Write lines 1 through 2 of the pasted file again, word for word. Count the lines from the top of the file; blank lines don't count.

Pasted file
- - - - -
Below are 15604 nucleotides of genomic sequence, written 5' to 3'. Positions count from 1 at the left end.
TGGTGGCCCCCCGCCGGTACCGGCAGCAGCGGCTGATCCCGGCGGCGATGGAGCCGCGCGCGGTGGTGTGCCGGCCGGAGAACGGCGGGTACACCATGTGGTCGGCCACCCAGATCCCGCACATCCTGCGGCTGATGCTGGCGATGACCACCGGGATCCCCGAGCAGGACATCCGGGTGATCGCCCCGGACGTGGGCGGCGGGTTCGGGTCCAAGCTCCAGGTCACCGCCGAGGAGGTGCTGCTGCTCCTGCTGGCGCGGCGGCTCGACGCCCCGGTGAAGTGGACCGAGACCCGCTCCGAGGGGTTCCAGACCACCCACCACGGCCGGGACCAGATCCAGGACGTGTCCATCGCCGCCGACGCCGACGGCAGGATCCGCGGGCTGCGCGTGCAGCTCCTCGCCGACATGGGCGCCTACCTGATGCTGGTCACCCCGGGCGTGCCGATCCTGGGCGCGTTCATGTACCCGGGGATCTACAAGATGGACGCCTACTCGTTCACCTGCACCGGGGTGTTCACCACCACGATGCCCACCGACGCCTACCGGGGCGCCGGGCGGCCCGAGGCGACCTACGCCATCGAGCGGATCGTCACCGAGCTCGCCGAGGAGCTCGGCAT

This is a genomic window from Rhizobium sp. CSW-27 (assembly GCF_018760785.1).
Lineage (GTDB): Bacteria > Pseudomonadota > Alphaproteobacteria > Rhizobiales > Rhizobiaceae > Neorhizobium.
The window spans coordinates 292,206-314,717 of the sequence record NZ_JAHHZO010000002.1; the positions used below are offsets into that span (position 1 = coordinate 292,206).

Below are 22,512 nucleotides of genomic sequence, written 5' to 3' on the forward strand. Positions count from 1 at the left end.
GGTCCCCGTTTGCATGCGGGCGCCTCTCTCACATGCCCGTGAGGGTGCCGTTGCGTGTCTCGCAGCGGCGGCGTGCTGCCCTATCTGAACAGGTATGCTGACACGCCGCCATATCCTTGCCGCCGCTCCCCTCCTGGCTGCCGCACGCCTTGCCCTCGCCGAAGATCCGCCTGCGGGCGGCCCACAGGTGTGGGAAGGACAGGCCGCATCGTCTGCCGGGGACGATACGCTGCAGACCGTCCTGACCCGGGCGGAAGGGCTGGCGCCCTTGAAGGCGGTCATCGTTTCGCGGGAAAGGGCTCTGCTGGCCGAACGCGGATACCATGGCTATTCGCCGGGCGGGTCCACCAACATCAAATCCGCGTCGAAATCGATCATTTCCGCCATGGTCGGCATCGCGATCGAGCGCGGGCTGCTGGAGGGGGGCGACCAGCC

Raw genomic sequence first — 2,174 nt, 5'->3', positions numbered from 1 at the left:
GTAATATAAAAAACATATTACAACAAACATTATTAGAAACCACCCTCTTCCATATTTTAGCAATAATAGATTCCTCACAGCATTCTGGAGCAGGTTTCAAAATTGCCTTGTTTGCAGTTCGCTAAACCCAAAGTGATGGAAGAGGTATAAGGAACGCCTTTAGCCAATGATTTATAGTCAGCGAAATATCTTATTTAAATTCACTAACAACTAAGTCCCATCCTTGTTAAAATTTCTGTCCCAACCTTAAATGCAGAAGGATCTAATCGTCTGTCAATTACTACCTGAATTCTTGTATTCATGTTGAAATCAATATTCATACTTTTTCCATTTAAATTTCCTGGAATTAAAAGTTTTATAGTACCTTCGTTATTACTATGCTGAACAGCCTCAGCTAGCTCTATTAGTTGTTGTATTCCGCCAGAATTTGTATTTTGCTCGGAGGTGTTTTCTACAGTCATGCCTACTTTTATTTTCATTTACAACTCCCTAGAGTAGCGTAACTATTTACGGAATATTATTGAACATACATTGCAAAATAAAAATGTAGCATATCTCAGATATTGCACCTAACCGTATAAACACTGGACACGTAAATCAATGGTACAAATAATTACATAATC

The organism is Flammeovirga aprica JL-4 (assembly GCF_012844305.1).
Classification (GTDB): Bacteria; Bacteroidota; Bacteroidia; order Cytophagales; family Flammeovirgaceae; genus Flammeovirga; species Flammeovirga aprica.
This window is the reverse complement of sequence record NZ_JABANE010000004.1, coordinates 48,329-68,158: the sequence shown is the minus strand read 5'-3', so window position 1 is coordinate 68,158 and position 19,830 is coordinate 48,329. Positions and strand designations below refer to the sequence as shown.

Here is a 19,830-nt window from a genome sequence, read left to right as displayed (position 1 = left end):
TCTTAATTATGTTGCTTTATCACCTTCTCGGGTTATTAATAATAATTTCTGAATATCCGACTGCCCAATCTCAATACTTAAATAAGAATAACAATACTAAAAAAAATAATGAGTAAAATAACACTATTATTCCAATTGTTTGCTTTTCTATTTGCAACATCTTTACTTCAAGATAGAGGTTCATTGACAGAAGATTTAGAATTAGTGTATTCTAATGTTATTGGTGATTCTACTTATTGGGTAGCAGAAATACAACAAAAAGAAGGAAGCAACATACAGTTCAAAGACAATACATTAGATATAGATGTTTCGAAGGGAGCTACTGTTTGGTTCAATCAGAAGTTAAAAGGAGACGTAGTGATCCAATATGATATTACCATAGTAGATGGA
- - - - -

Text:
Below are 15604 nucleotides of genomic sequence, written 5' to 3'. Positions count from 1 at the left end.
TGGTGGCCCCCCGCCGGTACCGGCAGCAGCGGCTGATCCCGGCGGCGATGGAGCCGCGCGCGGTGGTGTGCCGGCCGGAGAACGGCGGGTACACCATGTGGTCGGCCACCCAGATCCCGCACATCCTGCGGCTGATGCTGGCGATGACCACCGGGATCCCCGAGCAGGACATCCGGGTGATCGCCCCGGACGTGGGCGGCGGGTTCGGGTCCAAGCTCCAGGTCACCGCCGAGGAGGTGCTGCTGCTCCTGCTGGCGCGGCGGCTCGACGCCCCGGTGAAGTGGACCGAGACCCGCTCCGAGGGGTTCCAGACCACCCACCACGGCCGGGACCAGATCCAGGACGTGTCCATCGCCGCCGACGCCGACGGCAGGATCCGCGGGCTGCGCGTGCAGCTCCTCGCCGACATGGGCGCCTACCTGATGCTGGTCACCCCGGGCGTGCCGATCCTGGGCGCGTTCATGTACCCGGGGATCTACAAGATGGACGCCTACTCGTTCACCTGCACCGGGGTGTTCACCACCACGATGCCCACCGACGCCTACCGGGGCGCCGGGCGGCCCGAGGCGACCTACGCCATCGAGCGGATCGTCACCGAGCTCGCCGAGGAGCTCGGCAT